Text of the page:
Tag Archives: Parkinson

January 24th 1973

“Allen lent me a useless recording of the Goon Show + Parkinson” / “Listened to Moving Waves again – FUKIN  FANTASTIC” / “2nd (Day) Aniv of finding ‘istry book”

Poor old Allen. Does his best in lending me a recorded cassette of the show I spoke of a few weeks ago, and I pooh-pooh it.

Not, I suspect, because the contents were poor, more likely that the quality was sub-par, failing to meet my exacting criteria for recordings taken from a TV speaker!

Add that disappointment to another useless aside about my history book and a bad-spelled swear word and it all sums up what, on the face of it, feels like a very negative day for this particular teenager?


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December 30th 1972

Not much dun all day as car broke down on way to Dick Emery” / “Watched the Goons on Parkinson”

Looks like my folks had a torrid time getting to that show last night?

I did wonder if a diary entry would throw up the opportunity to write about The Goons?!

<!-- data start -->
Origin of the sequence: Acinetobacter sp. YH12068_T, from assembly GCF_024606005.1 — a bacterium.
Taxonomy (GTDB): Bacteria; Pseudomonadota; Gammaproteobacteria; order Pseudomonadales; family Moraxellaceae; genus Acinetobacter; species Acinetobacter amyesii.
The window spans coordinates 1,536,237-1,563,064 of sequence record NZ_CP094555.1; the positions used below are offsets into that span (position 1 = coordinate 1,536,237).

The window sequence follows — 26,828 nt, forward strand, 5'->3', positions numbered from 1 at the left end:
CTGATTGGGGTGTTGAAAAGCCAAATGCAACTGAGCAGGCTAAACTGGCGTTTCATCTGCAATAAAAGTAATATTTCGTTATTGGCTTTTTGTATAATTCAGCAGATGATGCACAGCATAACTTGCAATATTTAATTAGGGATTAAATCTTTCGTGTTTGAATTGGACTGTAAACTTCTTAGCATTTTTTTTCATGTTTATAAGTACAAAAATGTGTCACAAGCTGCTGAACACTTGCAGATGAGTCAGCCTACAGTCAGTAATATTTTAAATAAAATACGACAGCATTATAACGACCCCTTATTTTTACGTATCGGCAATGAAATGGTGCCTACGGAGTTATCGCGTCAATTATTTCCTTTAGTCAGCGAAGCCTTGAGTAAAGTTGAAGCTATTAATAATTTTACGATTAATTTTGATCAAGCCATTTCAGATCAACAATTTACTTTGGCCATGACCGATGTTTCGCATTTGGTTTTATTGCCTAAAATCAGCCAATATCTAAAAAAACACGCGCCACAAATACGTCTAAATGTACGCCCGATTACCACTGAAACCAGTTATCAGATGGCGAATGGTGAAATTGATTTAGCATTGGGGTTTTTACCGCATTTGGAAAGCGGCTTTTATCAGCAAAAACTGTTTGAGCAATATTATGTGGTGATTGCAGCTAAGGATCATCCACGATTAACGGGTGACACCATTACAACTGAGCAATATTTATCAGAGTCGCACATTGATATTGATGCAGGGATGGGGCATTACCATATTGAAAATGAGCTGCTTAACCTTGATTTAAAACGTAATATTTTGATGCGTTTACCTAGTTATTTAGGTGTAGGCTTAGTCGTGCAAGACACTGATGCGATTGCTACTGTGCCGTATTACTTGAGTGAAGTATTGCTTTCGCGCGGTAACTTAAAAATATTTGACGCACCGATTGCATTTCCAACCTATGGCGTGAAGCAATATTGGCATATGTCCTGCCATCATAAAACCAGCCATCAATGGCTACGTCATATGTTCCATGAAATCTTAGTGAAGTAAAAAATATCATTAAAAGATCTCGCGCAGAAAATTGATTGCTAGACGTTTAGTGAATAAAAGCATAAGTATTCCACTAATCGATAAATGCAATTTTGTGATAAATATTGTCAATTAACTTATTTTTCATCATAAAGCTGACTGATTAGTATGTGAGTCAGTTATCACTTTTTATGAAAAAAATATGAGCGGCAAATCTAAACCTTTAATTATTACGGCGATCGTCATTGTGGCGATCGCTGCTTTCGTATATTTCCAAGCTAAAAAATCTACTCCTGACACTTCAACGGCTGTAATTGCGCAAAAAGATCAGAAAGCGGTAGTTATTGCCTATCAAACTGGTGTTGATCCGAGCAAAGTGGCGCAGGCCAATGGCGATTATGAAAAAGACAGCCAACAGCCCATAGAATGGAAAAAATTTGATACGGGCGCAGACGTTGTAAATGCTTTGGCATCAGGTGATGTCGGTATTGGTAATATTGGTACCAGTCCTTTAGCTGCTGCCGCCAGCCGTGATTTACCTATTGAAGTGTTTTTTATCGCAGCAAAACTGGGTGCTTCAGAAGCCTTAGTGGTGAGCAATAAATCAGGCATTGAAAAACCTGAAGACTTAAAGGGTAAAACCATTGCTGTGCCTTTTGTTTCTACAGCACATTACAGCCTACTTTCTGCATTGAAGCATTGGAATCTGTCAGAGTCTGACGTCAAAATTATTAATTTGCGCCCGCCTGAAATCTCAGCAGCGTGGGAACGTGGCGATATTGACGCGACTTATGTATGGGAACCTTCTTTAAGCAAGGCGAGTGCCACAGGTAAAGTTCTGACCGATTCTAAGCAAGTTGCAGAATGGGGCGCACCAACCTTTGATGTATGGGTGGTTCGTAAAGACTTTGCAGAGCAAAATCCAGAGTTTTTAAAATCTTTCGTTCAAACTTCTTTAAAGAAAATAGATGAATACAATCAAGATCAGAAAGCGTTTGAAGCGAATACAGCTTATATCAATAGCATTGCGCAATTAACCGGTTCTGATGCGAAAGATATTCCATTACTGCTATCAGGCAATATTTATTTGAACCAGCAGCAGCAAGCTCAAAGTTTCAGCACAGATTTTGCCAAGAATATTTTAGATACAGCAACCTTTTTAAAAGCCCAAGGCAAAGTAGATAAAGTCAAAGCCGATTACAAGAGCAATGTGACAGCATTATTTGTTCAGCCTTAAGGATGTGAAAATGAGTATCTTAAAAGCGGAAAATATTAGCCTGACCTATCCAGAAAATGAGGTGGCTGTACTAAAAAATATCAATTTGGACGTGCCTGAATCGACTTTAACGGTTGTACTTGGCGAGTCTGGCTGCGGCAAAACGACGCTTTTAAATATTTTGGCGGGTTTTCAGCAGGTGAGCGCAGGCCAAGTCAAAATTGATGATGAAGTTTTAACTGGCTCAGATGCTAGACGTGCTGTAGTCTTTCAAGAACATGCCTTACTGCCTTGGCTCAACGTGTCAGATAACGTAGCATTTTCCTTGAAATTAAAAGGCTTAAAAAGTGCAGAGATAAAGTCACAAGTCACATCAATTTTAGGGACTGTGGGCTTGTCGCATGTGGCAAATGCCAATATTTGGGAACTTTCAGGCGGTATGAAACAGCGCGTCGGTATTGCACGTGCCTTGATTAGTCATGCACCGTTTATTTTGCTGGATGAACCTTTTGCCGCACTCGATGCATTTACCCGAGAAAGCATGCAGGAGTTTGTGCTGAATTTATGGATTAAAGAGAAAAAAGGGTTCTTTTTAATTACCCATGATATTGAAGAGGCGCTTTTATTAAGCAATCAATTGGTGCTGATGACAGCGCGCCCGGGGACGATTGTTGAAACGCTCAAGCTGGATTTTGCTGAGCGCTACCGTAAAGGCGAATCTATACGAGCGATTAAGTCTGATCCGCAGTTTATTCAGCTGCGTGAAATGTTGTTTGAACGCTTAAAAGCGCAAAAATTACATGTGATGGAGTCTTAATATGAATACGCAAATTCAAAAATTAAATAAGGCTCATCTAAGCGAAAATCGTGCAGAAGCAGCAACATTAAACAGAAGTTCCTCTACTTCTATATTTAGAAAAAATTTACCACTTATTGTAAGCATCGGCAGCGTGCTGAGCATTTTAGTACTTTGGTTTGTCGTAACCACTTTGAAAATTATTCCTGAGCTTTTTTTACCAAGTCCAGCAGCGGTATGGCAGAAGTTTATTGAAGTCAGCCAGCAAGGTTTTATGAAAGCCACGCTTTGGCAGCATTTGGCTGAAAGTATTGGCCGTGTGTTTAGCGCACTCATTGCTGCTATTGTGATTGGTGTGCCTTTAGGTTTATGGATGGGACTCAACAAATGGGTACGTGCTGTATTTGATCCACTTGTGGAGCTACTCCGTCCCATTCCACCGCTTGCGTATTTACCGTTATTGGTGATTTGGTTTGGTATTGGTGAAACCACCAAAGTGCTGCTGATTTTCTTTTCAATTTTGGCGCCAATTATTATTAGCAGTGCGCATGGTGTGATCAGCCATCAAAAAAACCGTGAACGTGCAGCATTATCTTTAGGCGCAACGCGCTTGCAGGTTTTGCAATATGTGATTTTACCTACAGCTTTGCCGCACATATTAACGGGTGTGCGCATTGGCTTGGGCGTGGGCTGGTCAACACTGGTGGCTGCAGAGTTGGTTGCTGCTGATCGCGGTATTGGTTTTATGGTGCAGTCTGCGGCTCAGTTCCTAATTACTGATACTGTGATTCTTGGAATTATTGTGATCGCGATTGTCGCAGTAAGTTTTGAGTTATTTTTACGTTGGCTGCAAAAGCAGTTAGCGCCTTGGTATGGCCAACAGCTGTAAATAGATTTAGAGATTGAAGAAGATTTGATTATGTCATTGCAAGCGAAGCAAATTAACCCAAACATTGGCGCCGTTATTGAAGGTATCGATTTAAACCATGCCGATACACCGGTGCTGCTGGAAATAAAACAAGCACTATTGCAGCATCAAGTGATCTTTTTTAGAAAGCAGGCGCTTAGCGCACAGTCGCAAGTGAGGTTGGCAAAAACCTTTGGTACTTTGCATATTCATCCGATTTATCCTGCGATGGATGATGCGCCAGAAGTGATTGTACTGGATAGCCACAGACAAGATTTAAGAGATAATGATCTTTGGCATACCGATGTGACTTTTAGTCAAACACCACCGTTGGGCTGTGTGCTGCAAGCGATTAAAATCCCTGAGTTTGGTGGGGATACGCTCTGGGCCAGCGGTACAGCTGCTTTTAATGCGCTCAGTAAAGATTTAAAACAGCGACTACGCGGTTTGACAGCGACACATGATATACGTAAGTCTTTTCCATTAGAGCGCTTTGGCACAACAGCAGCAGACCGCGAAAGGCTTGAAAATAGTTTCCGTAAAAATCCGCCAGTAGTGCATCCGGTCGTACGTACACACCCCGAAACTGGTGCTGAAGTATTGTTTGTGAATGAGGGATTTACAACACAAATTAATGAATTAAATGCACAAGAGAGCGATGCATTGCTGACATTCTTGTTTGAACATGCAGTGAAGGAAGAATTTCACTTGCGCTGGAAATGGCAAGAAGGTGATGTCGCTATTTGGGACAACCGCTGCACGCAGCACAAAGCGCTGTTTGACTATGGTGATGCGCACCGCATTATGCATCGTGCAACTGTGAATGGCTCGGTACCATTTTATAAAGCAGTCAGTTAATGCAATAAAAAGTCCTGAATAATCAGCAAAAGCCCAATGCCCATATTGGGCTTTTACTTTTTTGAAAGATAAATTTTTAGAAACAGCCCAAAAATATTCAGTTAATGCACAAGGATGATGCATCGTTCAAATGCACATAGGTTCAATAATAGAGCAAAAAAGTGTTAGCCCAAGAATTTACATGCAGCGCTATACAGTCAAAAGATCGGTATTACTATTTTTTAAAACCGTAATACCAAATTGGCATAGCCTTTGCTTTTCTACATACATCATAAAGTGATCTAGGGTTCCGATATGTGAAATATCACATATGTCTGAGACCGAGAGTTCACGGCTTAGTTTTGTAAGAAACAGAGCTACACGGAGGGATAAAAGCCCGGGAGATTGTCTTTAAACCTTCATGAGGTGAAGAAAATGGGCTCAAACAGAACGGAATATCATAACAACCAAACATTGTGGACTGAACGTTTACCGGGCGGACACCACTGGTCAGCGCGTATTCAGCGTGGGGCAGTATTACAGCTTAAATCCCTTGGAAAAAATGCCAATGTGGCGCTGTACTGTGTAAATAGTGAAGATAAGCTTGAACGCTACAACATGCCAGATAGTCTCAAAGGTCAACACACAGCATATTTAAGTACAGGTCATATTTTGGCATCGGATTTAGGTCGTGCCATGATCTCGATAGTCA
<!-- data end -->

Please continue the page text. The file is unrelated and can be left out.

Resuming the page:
The Goon Show was a BBC radio comedy programme which entertained the UK  for most of the 50’s. However, its influence continues to pervade well over half a century later.

Created by (the world’s GREATEST comedian EVER) Spike Milligan, The Goon Show featured anarchic surreal comedy decades before anarchic surreal comedy became fashionable. Spike’s eccentric scripts – acted out by Peter Sellers, Harry Secombe and Spike himself – were ludicrous to the extreme, combining obtuse plots, puns, silly voices and daft sound effects.

The shows were VERY much the precursor to – and the primary influence behind – the likes of Peter Cook, Monty Python, The Firesign Theatre, The Young Ones… in fact almost all alternative comedy.

Spike created characters like Neddy Seagoon, Eccles, Bluebottle. Moriarty and more, whilst single-handedly inventing (IMHO) the “catchphrase”. Radio listeners would sit and wait for their favourite characterto utter things like “I ‘ave been deaded“, “You rotten swine you“, “We’ll all be murdered in our Beds” or (my favourite) “He’s fallen in the wah-ter

From 1951 until 1960, Spike and the gang banged out over 260 episodes. However, the pressure of writing, and then having to perform, all this material took its toll on Milligan who suffered from (what later came to be called) bipolar disorder. Thus consigning Spike to the seemingly never-ending list of “tortured comics” (see “Lenny Bruce“, “Bill Hicks” or “Mitch Hedberg“). Indeed, Spike was absent from the show for several months in 1954 after he attempted to murder Peter Sellers….. with a potato peeler!